Kerbside Collection Time in Centenary Suburbs Means Finders Keepers Game is On

Photo credit: Brisbane City Council/Facebook

If you’re thinking of a major clean-up of your home, the next few weeks should be the best time to do it.

The Brisbane City Council’s annual kerbside collection is set to happen in May for the suburbs in the Centenary area. This should be the perfect time to get rid of that old sofa, dining set or that big piece of furniture or appliance that is too big for the wheelie bin.

Here is the schedule for the Centenary suburbs:

22 May 2017 Jindalee
Jamboree Heights
Sinnamon Park
Middle Park
Mount Ommaney
Riverhills
Sumner
Westlake
29 May 2017 Seventeen Mile Rocks

 

Be Guided, Get the App

The city council will send out flyers to residents at least a week before the schedule, but so as not to miss the date, you can download the council’s Brisbane Bin and Recycling app for free at the following locations:

You can set the app to notify you when it is time to bring out your items to the kerbside. It would also be good to be guided on what’s acceptable and not acceptable. You could get charged if unwanted items remain on the kerb after 7 days of the notified collection period.

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It’s also important to take note of the items that are acceptable and those that are not. Here is the list of acceptable and unacceptable items according to the Brisbane City Council.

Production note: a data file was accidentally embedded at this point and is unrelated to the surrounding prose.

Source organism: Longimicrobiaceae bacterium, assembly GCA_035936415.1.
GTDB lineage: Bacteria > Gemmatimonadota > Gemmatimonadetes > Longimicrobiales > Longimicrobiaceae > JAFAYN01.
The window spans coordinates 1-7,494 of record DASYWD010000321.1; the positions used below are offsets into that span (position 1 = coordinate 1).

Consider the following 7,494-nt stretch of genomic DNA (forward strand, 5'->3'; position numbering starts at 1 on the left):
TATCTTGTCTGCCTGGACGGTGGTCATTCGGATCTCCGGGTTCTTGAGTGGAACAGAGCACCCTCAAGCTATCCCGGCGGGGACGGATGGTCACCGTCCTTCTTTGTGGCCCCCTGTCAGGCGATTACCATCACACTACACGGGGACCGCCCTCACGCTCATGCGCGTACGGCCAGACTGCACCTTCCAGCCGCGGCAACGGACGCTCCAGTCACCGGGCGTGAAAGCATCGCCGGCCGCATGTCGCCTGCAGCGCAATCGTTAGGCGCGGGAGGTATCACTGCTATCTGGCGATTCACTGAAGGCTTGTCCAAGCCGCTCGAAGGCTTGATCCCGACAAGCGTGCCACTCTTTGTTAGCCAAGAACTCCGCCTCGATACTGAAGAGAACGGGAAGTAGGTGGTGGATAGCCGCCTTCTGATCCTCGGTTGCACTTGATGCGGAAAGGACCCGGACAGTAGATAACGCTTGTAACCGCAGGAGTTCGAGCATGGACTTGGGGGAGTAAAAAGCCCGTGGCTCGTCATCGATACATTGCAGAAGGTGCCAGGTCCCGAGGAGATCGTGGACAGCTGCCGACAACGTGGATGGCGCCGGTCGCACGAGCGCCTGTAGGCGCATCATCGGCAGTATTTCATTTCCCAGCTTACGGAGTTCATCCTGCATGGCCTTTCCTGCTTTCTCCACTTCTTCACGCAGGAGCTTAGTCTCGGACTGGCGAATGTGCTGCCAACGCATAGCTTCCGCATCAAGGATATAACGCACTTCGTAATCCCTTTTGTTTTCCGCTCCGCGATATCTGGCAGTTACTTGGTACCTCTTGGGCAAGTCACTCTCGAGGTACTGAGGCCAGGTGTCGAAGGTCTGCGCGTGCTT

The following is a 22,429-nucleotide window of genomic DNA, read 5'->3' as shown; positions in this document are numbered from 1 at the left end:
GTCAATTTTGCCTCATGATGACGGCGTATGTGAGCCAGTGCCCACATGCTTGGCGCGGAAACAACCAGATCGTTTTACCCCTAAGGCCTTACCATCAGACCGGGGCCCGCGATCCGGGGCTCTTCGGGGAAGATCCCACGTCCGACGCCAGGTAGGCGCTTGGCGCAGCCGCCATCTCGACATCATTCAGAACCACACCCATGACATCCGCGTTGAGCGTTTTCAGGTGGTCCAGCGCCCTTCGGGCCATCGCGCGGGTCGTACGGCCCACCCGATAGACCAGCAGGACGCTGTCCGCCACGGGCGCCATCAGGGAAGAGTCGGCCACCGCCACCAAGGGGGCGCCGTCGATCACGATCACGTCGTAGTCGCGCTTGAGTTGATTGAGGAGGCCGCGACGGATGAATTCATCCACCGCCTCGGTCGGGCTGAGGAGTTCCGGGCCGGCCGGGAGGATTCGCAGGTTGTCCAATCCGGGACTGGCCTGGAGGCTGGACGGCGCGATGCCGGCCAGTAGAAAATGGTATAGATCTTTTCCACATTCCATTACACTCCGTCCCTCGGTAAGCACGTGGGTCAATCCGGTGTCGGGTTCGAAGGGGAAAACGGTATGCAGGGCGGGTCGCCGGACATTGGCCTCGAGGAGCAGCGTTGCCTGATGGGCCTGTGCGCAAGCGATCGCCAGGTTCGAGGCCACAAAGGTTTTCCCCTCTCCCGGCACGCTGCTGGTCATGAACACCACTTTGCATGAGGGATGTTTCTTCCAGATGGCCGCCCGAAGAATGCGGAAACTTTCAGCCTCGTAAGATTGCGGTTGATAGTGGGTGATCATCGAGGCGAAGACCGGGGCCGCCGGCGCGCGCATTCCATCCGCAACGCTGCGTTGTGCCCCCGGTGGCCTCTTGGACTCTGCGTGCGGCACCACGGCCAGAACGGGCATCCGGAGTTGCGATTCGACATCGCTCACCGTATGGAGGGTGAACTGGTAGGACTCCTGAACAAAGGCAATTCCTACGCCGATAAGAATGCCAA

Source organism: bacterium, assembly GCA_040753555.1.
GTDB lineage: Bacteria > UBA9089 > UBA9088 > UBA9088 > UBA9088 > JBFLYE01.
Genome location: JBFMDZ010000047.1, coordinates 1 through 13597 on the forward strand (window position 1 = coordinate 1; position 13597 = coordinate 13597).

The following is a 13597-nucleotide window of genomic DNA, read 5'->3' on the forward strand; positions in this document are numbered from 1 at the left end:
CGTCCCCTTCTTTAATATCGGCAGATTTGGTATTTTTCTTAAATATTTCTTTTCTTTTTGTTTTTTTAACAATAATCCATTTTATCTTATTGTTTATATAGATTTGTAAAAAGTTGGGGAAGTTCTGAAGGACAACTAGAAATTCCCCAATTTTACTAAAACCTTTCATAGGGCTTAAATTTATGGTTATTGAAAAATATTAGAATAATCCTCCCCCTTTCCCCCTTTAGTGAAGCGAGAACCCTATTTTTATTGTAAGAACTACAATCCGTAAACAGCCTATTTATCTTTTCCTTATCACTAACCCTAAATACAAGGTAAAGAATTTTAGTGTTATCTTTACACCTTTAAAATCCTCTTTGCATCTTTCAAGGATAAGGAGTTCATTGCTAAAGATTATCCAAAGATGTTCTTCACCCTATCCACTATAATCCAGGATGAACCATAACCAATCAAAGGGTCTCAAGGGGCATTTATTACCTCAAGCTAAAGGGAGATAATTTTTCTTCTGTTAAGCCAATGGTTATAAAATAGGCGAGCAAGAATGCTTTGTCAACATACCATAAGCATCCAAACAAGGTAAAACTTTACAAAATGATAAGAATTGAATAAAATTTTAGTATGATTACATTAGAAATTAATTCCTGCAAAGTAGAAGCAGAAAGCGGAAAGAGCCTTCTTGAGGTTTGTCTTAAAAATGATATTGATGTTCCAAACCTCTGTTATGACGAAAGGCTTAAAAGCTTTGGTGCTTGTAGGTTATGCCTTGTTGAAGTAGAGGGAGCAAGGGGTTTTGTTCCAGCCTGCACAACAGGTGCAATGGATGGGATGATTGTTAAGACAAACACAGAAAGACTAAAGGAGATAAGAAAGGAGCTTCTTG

Acceptable items

Bikes, household appliances and furniture are some of the common kerbside collection items. (Photo credit: Brisbane City Council / Facebook)
  • furniture and white goods (e.g. fridges and stoves)
  • small household appliances (e.g. fans and toasters)
  • carpet and rugs
  • bath and laundry tubs
  • wood products less than 1.5 metres
  • bicycles and sporting equipment
  • electronic waste (e.g. televisions and computers)

Unacceptable items

  • garden waste (e.g. trees, grass, potted plants)
  • dirt and stones
  • bricks and concrete
  • commercial builders waste
  • car parts and tyres, including car batteries
  • general household waste (e.g. food scraps)
  • liquids
  • hazardous wastes (e.g. chemicals, oil, asbestos)
  • gas bottles
  • glass and mirrors
  • household waste that normally goes into your waste or recycling bin

Finders Keepers Time

Aside from being an opportune time to get rid of unnecessary clutter in the house, kerbside collection is also a much-awaited event for some to find treasure in other people’s trash. There would be many cases where items thrown out are still useful and the owners just want to have something new for their home.

By rule, once an item is placed on the kerbside, it becomes fair game to anyone who wishes to scavenge for anything that may be useful for them.

There are no city council laws prohibiting such act. In fact, it could be a good thing overall as it would mean lesser amounts of trash to go to the landfill. As for the owner, they would not really care who took the trash as long as it is taken out of their property.

This year’s kerbside collection can be an exciting event for pickers who have no qualms about re-using other people’s trash.

You’d be surprised what other people will put on the kerb. Such as the story of a four-person spa bath being left for collection. But there were stranger items thrown out in the past that were not as pleasantly surprising such as when an unarmed hand grenade was included in the pile. That prompted the collectors to call the bomb squad to the scene.

Some people turn the kerbside collection into a scavenging game. But if you are up to it, remember to be courteous when taking items out of the kerb. Be mindful of keeping the pile clean and not throwing items around.

It is actually a good thing to re-use other people’s discarded items, but don’t give them the extra task to clean up what you left behind.